Understanding the basic shapes to draw a leg. When drawn in perspective the cylinders act as a guide to determine the overall volume and direction of your shape. In this case, the leg is shown as bent and facing away from us. The placement of the foot suggests that the leg is seen from a side angle.
Foreshortening leg drawing David Lagesse
As the cylinder rotates the illusion of depth is created by foreshortening. When put into practice to draw a leg in this example, I am able to draw the bent leg facing away from the viewer. This is also achieved by overlapping the cylindrical shapes to emphasize the orientation.
Drawing arms with cylinders David Lagesse
Using the same techniques it is possible to draw arms in a variety of directions. Having this freedom to make changes and adjustments will make your drawings more dynamic and intentional.
Drawing cylinders for people & faces David Lagesse
In order to connect two cylinders, it is important to include a joining ball or circle. This acts as the knee cap or elbow and helps for the positioning of the arm or leg. The same process can be used to draw fingers.
Drawing hands and fingers David Lagesse

Drawing the core figure with basic shapes

Drawing basic shapes David Lagesse
Try using a variety of base shapes. Any of these examples can be used in a particular context. Things such as age, sex, size, and nationality may determine how you choose to use your base shapes.

Start with a small warmup. This is generally a very loose page with drawings and sketches. Here is an example of a typical warmup.

warm up sketches for drawing David Lagesse
Warmup sketches with block shapes, cylinders, and line movement. Spending several minutes drawing on a rough paper is a good way to awaken your drawing senses. Try to focus on elements that will serve you the most depending on your subject.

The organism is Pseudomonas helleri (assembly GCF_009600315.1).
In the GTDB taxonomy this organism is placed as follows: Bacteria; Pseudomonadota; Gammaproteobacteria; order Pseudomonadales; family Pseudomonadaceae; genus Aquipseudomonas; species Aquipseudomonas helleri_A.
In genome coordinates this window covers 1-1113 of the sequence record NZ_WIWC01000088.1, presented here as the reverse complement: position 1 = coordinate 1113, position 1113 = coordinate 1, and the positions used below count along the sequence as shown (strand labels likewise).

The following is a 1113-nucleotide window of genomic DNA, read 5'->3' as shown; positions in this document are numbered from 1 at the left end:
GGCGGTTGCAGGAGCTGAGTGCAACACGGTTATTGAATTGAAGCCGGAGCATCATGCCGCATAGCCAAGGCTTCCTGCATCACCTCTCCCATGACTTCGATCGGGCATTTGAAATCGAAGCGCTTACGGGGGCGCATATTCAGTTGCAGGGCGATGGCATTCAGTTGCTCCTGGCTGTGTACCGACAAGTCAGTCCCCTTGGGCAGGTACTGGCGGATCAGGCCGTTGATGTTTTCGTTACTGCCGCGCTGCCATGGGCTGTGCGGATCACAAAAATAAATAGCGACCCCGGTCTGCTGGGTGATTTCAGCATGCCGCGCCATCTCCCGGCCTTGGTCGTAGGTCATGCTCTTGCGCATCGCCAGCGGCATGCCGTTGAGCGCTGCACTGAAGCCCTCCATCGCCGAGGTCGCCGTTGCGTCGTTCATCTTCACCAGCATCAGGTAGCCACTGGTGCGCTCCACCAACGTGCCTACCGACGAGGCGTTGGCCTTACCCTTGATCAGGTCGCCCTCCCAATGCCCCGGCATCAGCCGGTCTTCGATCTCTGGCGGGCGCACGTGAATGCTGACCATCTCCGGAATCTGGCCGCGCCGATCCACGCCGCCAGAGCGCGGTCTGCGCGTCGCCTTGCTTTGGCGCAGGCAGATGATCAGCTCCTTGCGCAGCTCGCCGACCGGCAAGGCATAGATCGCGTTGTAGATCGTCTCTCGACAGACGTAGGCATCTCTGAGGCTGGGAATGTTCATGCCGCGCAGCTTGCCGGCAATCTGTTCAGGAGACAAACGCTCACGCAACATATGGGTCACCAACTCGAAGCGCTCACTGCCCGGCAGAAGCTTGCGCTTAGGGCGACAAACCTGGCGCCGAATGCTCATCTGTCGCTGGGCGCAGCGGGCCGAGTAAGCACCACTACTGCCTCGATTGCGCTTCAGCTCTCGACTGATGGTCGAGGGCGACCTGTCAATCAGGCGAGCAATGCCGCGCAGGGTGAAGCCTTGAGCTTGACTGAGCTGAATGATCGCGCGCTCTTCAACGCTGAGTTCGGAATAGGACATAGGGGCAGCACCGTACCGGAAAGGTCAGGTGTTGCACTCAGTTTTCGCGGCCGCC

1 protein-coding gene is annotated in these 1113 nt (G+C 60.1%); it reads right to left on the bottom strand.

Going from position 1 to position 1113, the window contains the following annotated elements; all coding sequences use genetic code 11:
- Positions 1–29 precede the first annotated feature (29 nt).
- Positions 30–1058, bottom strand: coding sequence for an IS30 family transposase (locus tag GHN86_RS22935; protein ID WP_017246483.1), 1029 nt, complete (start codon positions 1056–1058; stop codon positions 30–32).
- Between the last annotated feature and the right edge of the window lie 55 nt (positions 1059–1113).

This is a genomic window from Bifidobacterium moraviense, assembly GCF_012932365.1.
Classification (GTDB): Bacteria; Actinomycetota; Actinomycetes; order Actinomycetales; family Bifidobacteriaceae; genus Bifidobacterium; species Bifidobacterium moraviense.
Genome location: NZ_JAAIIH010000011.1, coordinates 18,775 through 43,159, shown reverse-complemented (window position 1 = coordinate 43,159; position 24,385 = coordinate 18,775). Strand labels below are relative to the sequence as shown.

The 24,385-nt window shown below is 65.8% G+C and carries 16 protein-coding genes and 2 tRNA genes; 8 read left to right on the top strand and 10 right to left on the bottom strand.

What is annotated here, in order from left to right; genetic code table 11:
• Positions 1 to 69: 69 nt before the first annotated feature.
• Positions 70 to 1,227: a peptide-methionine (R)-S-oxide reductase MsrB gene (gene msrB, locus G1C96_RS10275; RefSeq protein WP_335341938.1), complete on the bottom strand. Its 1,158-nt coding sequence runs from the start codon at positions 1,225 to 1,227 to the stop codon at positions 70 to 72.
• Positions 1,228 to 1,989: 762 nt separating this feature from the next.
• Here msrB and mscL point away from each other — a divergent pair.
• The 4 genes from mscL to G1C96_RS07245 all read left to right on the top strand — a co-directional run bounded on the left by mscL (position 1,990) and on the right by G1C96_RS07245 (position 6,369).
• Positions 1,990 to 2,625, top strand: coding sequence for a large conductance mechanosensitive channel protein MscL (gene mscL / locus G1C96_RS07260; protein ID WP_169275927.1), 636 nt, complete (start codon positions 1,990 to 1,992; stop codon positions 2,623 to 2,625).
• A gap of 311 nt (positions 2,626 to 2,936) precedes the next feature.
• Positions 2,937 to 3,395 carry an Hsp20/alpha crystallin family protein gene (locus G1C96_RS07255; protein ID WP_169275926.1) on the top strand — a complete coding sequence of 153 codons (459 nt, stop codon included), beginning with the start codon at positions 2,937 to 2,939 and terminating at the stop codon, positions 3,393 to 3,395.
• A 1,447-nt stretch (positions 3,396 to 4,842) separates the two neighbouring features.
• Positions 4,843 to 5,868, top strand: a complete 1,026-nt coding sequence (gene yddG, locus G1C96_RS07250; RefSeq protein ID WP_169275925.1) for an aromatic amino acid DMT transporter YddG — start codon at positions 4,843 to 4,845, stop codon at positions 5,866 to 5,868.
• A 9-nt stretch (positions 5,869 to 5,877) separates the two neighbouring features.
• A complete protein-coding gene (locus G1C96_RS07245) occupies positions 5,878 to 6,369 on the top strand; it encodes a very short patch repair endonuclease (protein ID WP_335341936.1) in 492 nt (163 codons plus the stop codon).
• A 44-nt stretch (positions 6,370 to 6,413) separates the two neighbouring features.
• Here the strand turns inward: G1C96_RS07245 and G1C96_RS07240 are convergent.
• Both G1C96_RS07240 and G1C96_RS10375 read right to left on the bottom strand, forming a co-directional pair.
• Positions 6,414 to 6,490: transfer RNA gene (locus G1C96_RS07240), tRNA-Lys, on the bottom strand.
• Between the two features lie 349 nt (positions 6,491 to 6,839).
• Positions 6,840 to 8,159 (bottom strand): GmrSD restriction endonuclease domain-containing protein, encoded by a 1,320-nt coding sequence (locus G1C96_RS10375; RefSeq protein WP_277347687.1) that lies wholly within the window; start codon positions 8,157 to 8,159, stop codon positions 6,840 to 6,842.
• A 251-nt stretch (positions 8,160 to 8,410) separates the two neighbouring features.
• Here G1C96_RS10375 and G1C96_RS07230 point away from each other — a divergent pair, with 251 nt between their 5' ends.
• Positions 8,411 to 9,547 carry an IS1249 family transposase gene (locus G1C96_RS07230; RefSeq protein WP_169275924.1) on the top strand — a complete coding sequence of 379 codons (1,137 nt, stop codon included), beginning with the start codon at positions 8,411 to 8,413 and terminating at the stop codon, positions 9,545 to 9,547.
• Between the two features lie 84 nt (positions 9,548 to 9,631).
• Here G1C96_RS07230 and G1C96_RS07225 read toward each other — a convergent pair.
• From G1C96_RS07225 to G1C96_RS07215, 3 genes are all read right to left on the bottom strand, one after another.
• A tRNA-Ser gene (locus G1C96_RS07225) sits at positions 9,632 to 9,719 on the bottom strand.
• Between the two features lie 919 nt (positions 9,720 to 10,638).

Keep your options open

So for the purpose of this tutorial, we will not go into too many details of headcounts. Rather, we will focus on the overall impressions and bulk shapes of the head and figure. Keeping in mind that drawing people does not have to be a scientific experiment with extreme precision. Leaving some room for originality and individuality will make your drawings seem more lively, real and dynamic.

Drawing stick people David Lagesse
By using simple stick-like figures it is possible to establish an overall impression of the subject you are drawing. You can make adjustments to the proportions as you develop your drawing into a more finished product. The important thing to remember in this initial stage of the drawing process is that you are better off having a good base to start your drawing rather than diving into details too early and missing out on the fundamentals of scale, proportion and basic volume.

Understanding the proportions of people

Now that we have a clearer idea of the shapes and forms to draw portraits and people. Let us start with the head. The head can be used as a unit of measure to draw a person. Generally ranging from 7 1/2 heads to 8 1/2 heads depending on male or female models and in some cases the origin of the person.

This form of measurement only applies to draw portraits & people when they are standing in an upright position. Or in a classic pose where all parts of the body are drawn either from a front view or side view. Any other viewpoints will require foreshortening and thus the unit of measure will not be accurate.